Taiwan was a highly favorable access point for companies and major trading partners to tap into China’s market, he said, adding that this would mean that US companies would gain from Taiwan’s membership in the TPP.
At the same time, by including Taiwan in TPP the US would be lending “a helping hand to a friend at a crucial juncture in our economic development,” he said.
Incorporating Taiwan into the pact would have the additional benefit of “rejuvenating the strong economic linkage between the US and Taiwan, and enabling Taiwan to maintain a meaningful range of policies in its foreign relations, which have strategic implications for Washington,” he said.
Some in the US held an “ambivalent” attitude toward Taiwan’s pursuit of TPP membership, he said.
“They observe that Taiwan ‘talks the talk’ but fails to ‘walk the walk,’” he said.
By incorporating Taiwan into the TPP and further removing trade barriers, the importance of Taiwan’s market to US producers and exporters was certain to increase, he said.
“This is especially true given Taiwan’s institutional affinity toward the US and our cultural affinity toward mainland China,” he added.
He said it would make Taiwan “an ideal springboard” into China’s market for US companies, adding that the TPP would open up Taiwan’s markets and allow Taiwan to serve as an effective gateway to the rest of Asia and beyond.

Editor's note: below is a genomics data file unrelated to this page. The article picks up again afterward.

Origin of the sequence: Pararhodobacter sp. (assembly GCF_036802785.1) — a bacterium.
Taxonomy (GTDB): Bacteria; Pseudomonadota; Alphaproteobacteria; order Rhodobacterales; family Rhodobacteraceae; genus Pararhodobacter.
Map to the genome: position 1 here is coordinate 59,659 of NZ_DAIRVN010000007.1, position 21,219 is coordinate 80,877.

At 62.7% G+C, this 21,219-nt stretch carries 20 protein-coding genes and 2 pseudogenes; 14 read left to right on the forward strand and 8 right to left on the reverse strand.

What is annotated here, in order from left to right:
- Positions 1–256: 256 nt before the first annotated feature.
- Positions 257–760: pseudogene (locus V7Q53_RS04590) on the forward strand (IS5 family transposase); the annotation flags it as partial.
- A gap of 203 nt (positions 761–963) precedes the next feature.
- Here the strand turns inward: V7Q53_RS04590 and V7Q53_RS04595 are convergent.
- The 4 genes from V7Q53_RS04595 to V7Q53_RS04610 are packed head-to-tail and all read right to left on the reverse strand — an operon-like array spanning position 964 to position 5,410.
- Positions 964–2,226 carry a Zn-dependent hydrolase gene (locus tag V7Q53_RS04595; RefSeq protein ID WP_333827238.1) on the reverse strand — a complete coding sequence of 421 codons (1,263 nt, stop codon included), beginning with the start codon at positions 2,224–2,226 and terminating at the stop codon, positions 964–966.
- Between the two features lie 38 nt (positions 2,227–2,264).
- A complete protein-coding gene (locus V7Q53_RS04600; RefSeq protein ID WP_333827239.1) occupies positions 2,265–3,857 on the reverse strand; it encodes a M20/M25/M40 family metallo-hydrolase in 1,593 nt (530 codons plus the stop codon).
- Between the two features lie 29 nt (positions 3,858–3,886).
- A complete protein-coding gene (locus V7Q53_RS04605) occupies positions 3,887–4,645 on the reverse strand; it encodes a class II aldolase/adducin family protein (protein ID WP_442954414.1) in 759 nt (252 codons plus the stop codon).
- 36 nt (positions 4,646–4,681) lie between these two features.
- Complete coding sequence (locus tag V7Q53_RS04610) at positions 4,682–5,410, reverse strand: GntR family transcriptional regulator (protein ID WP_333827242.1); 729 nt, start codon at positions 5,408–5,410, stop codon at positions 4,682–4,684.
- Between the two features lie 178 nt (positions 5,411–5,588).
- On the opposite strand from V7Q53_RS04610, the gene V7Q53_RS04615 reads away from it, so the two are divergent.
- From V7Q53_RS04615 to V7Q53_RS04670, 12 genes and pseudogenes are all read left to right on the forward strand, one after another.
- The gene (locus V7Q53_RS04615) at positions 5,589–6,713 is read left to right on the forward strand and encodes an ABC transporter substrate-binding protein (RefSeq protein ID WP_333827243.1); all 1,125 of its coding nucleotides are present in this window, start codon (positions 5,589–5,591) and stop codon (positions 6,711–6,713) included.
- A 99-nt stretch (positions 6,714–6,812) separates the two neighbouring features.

“We hope the US will help Taiwan to join the TPP negotiations and we also hope that the US can invite China to participate,” he said.
Siew said Taiwan would have to do its own part. One high priority task would be to forge a domestic consensus on the overall direction of long-term cross-strait economic relations, he said.
“Deep mistrust between Taiwan’s ruling and opposition parties has sometimes resulted in the gridlock of debate about a prosperous cross-strait economic relationship, but in fact, the two parties have more in common than most people think,” Siew said.
“Both want Taiwan’s economy to prosper and neither wants Taiwan’s freedom of choice to shrink,” he said.
This common ground should help form a domestic consensus and develop principles for guiding Taiwan’s long-term strategy and objectives in cross-strait economic relations, he said.
The Chinese Nationalist Party (KMT) and the Democratic Progressive Party should cooperate to build a consensus to defuse tensions over cross-strait policies, he said.
“US support of Taiwan’s participation in the TPP is the first step in rejuvenating the US-Taiwan partnership,” he said. “It is time for Washington to act.”